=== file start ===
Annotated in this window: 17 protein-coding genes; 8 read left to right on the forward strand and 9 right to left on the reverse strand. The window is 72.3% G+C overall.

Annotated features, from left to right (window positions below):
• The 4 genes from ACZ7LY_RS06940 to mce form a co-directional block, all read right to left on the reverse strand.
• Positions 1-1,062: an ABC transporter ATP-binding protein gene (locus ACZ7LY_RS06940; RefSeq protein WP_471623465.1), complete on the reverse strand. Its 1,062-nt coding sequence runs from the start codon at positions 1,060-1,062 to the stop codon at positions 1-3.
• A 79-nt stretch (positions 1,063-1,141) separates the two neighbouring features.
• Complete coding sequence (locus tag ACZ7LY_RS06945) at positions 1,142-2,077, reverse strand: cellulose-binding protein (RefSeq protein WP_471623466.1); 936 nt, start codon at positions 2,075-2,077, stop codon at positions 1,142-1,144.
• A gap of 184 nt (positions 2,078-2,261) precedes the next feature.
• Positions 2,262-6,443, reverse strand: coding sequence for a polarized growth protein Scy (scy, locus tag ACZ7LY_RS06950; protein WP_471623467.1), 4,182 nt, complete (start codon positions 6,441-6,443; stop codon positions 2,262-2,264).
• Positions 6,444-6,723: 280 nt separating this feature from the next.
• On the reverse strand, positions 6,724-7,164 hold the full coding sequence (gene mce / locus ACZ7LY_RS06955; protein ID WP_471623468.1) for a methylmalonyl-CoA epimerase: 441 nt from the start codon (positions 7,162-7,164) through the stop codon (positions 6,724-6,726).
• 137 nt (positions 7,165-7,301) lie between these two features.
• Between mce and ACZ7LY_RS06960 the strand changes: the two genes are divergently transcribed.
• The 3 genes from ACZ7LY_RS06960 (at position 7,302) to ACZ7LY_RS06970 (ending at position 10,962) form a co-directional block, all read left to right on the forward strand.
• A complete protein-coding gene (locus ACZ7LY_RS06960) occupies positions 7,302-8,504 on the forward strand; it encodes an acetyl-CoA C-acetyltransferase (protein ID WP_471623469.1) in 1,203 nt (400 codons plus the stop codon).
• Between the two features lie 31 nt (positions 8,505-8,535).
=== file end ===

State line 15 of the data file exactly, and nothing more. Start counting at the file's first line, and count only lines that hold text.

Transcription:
• Between the two features lie 31 nt (positions 8,505-8,535).